So far, no one’s saying how rich the Volkswagen package is, citing sensitivity about ongoing negotiations with other potential automotive investors.
We can only assume the range is between $1 billion — that’s what LG-Stellantis got for its $5 billion battery plant in Windsor last year, then a record for Canada — and at least $10 billion. That amount is what a U.S.-placed battery plant can now expect via a combination of new measures put in place through the Inflation Reduction Act recently passed in the U.S. and individual state-backed support.
Beyond that, the only thing we can be confident of is that the Canada-Ontario package did not mimic the approach of Nuevo Leon, Mexico, the location of a $10 billion Tesla battery factory. When that plant was announced earlier this month, it was confirmed no government incentives had been offered.
If the Canada-Ontario package turns out to be near the top of the scale, it was too expensive.
The all-in payroll for a 3,000-person battery plant in Canada over 30 years is about $10 billion, an amount that would effectively eliminate the payroll gap with Mexico. Matching Mexico’s labour costs is not a sustainable approach to industrial policy.
How else could $10 billion have been spent?
For $10 billion, Canada could have launched its own EV maker. Instead of making batteries in a single plant in Ontario using technology developed in Europe for vehicles designed in Germany and assembled in the U.S. and Mexico, Canadians could have been steering their own creation, directing the most knowledge-intensive, highest-value aspects of the automotive value chain to Canadians.
That’s the approach planned or pursued by Turkey, Poland and Saudi Arabia.
That said, the likelihood of a Turkish, Saudi, Polish or Canadian-inspired start-up becoming an enduring industrial policy-driven triumph is highly uncertain.
As it is, within a few years, the contractual production, employment and investment commitments that Volkswagen has agreed to in return for our governments’ largesse will lift, loosening Volkswagen’s ties to Canada. The point: throwing billions of dollars at an automotive enterprise, whether to build a single battery plant or to launch a brand-new automaker, is risky.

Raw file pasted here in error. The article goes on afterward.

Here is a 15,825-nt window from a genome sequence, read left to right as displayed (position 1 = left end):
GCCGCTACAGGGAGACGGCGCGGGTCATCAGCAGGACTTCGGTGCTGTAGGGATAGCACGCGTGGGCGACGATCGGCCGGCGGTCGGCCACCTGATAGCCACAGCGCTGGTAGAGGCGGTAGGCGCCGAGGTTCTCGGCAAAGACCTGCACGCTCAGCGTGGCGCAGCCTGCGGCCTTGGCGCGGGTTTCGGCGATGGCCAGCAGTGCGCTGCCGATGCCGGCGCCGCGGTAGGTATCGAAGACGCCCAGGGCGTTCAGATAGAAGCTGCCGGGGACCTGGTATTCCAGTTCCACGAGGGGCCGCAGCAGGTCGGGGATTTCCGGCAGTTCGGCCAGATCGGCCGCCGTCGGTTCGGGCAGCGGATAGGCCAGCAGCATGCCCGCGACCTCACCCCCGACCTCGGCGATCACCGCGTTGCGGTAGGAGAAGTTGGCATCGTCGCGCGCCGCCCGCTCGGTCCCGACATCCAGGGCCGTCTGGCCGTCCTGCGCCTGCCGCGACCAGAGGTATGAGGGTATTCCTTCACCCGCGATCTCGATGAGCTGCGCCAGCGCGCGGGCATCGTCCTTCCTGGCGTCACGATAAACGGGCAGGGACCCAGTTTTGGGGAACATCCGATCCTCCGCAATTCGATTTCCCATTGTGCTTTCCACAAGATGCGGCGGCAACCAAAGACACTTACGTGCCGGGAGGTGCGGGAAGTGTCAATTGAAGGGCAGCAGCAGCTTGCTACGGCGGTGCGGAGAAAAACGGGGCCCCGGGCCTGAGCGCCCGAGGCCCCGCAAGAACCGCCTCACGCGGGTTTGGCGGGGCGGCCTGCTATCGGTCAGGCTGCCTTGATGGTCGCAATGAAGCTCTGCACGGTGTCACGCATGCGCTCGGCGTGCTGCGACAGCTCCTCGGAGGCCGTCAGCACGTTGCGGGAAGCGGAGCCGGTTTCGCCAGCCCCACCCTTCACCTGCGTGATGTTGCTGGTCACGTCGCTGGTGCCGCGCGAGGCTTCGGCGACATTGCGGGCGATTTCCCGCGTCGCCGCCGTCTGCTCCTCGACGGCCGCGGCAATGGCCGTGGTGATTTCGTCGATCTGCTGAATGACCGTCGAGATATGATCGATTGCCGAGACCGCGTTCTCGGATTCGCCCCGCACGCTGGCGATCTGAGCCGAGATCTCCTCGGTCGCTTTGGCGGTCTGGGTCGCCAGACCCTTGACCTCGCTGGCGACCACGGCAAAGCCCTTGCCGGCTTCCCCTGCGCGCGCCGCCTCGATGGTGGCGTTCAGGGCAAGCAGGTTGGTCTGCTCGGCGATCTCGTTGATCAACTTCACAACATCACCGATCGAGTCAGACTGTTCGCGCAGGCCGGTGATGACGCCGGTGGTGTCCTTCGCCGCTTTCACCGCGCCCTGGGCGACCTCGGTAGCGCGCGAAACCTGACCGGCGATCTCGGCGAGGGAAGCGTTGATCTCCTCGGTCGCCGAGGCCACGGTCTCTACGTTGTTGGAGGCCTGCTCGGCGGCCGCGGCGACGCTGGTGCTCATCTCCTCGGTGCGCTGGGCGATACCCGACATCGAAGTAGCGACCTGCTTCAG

The devil’s in the details
Until we see details, we can only hope the Volkswagen package lies at the lower end of the scale: closer to the amount extended to LG-Stellantis for its Windsor battery plant last year.
While an offer in the $1 billion range does not say “we’ll build you your plant” or “we’ll use government money to eliminate a labour cost gap with Mexico,” it does telegraph: “We’re serious; we want you here; we want to help you succeed.” And if Volkswagen accepted an amount closer to $1 billion than $10 billion, it would suggest a similar commitment by the automaker.
In the end, the Volkswagen investment represents an important victory for St. Thomas and the southwestern Ontario automotive industry. Right now, it’s also a win for the economic development ministers in Ottawa and Queen’s Park.
What we don’t know yet is if the St. Thomas plant was “facilitated” with an incentive in the $1 billion range, or “bought” with a $10 billion cheque. When we learn that, we’ll know if the Volkswagen plant is truly a victory for Canada, Ontario and the people who paid for it.
Greig Mordue receives funding from Social Science and Humanities Research Council (SSHRC)
This article is republished from The Conversation under a Creative Commons license. Disclosure information is available on the original site. Read the original article: https://theconversation.com/did-canada-and-ontario-pay-too-much-money-for-volkswagens-battery-plant-202406
Greig Mordue, Associate Professor, ArcelorMittal Dofasco Chair in Advanced Manufacturing Policy, Faculty of Engineering, McMaster University, The Conversation